The Democratic candidate Maxwell Alejandro Frost serves as the first member from Generation Z to secure a spot in Congress.
After besting Republican Calvin Wimbish, 72, in Florida’s 10th Congressional District, the 25-year-old Afro-American snatched a seat in Congress. When he finally won, US President Joe Biden called Frost to congratulate the aspiring politician, according to Frost. The two also discussed how remarkable the accomplishment is, given Frost’s young age. At 29, the current US president entered politics and was elected to the Senate.
“He asked me if it was the same situation. I said, ‘No, Mr. President, you had me beat on that. I’m already old enough to be sworn in on January 3.’ So, it was great to talk with him. You know, he was elected at a very young age, too, so he understands that experience,” Frost said.
On combating gun violence, the representative-elect focused his campaign. After a sequence of mass shootings across the nation, this sparked a reaction among Florida residents. As a defense against careless gun sales, Frost stated in an interview that he vowed to pass the legislation requiring a universal background check.
In a Tweet, he wrote, “WE WON! We made history for Floridians, for Gen Z, and for everyone who believes we deserve a better future. I am beyond thankful for the opportunity to represent my home in the United States Congress.”
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A milestone for Frost
Those who run for vital public offices are typically 58 or older. Federal laws prescribe that a candidate for the US House of Representatives, US Senate, or the US president must be at least 25, 30, and 35, respectively. Frost wins a seat and creates history for Generation Z while still at the front line. Pew Research Center categorizes GenZs as those born betweeen 1997 and 2012.
While the law allows 25-year-olds to run for the House of Representatives, only a few do. Running at a younger age implies more problems ahead for many. On the other hand, Frost defied all odds and took the risk. Frost represents the Afro-Cuban community more than his age, as his election makes him the first community member elected to Congress.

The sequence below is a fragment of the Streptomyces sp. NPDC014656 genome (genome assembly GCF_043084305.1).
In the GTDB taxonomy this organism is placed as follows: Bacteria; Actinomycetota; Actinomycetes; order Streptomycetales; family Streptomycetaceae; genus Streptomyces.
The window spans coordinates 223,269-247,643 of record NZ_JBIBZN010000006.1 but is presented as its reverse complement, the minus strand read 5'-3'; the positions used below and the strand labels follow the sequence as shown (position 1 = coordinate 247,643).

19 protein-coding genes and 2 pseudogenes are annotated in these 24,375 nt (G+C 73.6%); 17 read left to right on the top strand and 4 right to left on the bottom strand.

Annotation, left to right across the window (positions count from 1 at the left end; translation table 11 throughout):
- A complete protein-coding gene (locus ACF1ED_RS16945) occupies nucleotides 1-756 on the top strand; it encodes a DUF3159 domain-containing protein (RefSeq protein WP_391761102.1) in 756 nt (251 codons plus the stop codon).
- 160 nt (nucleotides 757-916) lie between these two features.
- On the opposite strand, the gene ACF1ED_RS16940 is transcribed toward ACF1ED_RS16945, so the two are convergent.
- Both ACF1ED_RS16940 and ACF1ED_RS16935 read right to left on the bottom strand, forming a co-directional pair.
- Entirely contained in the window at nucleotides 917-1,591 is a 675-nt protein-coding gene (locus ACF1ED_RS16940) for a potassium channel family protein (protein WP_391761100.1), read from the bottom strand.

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Serving the country
Frost, born on January 17, 1997, witnessed abuse and violence as a child. His mother is Puerto Rican, and his father is Haitian. However, he transferred to another home because his mother’s constant involvement in drugs, violence, and crime.
He said, his community became “ravaged by gun violence. And I’ve experienced how working people and people of color are unjustly marginalized and left behind in our society.”
He became an advocate for gun control as he got older because of his past. Frost became an advocate for gun control following the shooting in Newtown, Connecticut. He took an active role in Barack Obama’s campaign when he ran for president in 2012. As director of national organizing for March for Our Lives, he worked with many advocacy groups.
Sens. Elizabeth Warren, Bernie Sanders, Ed Markey, and Rev. Jesse Jackson are just a few of the politicians who have shown him respect and support over the years. The Congressional Progressive Caucus also supported him.
Photo Credit: Stephen M. Dowell